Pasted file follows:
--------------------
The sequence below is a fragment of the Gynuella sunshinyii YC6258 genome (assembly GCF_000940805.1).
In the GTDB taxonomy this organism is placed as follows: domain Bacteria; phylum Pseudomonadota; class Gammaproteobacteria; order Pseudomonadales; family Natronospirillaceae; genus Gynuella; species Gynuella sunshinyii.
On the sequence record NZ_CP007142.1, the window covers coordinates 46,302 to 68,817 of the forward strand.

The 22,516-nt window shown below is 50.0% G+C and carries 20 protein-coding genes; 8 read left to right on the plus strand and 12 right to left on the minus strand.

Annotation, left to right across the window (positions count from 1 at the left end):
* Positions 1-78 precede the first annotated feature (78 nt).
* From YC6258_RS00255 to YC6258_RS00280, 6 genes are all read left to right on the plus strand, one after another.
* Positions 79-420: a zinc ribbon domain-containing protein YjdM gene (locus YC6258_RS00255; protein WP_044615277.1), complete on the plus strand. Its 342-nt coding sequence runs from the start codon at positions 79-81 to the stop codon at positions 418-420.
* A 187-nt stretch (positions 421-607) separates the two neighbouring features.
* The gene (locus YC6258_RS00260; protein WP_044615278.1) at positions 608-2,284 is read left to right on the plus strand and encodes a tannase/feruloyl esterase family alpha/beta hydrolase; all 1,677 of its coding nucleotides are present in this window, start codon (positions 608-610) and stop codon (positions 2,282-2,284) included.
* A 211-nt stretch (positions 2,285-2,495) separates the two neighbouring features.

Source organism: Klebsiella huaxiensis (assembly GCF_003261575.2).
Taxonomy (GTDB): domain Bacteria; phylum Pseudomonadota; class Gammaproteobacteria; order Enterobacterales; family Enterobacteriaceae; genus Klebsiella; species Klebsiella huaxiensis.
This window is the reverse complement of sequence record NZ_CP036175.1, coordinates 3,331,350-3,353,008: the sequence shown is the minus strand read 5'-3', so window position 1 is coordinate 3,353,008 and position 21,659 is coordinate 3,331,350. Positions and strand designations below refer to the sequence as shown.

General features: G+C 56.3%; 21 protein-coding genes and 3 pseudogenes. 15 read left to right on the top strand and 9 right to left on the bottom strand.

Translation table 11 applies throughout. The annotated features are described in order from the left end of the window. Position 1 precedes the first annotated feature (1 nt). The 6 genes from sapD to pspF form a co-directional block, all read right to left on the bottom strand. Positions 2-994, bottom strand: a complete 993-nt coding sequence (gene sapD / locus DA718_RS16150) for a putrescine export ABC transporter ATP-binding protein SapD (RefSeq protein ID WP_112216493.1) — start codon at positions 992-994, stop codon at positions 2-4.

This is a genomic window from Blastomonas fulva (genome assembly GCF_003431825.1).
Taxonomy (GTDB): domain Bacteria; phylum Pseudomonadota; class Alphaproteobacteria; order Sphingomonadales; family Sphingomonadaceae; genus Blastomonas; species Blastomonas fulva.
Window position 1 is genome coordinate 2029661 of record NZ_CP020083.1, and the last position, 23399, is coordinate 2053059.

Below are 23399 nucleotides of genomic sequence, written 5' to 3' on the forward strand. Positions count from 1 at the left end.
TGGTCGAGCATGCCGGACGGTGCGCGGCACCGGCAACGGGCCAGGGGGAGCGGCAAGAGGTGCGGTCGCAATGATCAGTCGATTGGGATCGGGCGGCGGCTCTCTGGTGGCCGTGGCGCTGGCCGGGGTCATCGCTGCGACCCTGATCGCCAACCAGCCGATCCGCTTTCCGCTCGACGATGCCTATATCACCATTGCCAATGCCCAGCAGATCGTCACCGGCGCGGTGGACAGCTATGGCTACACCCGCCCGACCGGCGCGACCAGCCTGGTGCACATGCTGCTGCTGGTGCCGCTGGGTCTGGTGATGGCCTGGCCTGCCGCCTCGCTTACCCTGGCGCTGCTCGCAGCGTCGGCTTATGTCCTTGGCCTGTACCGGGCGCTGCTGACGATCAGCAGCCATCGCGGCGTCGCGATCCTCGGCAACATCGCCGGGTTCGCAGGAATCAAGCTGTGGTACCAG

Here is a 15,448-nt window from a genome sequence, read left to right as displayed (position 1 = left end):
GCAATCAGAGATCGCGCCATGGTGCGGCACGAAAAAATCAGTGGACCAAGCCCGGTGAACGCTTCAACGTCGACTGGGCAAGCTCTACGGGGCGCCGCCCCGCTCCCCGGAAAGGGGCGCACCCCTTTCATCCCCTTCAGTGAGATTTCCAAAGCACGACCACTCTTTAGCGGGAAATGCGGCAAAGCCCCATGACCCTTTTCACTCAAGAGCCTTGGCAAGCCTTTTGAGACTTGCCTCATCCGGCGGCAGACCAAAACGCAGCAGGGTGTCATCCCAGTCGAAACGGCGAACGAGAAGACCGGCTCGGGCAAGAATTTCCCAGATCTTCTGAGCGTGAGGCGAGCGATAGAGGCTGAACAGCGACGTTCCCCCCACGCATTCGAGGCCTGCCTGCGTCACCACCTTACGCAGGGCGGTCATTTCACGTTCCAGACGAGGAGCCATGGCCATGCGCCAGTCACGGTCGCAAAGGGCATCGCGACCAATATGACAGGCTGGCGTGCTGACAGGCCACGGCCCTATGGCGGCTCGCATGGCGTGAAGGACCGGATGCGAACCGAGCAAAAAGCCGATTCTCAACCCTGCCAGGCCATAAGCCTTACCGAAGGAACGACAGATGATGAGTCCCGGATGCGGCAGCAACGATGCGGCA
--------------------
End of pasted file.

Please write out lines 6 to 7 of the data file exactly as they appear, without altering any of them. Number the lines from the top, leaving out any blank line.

* Positions 1-78 precede the first annotated feature (78 nt).
* From YC6258_RS00255 to YC6258_RS00280, 6 genes are all read left to right on the plus strand, one after another.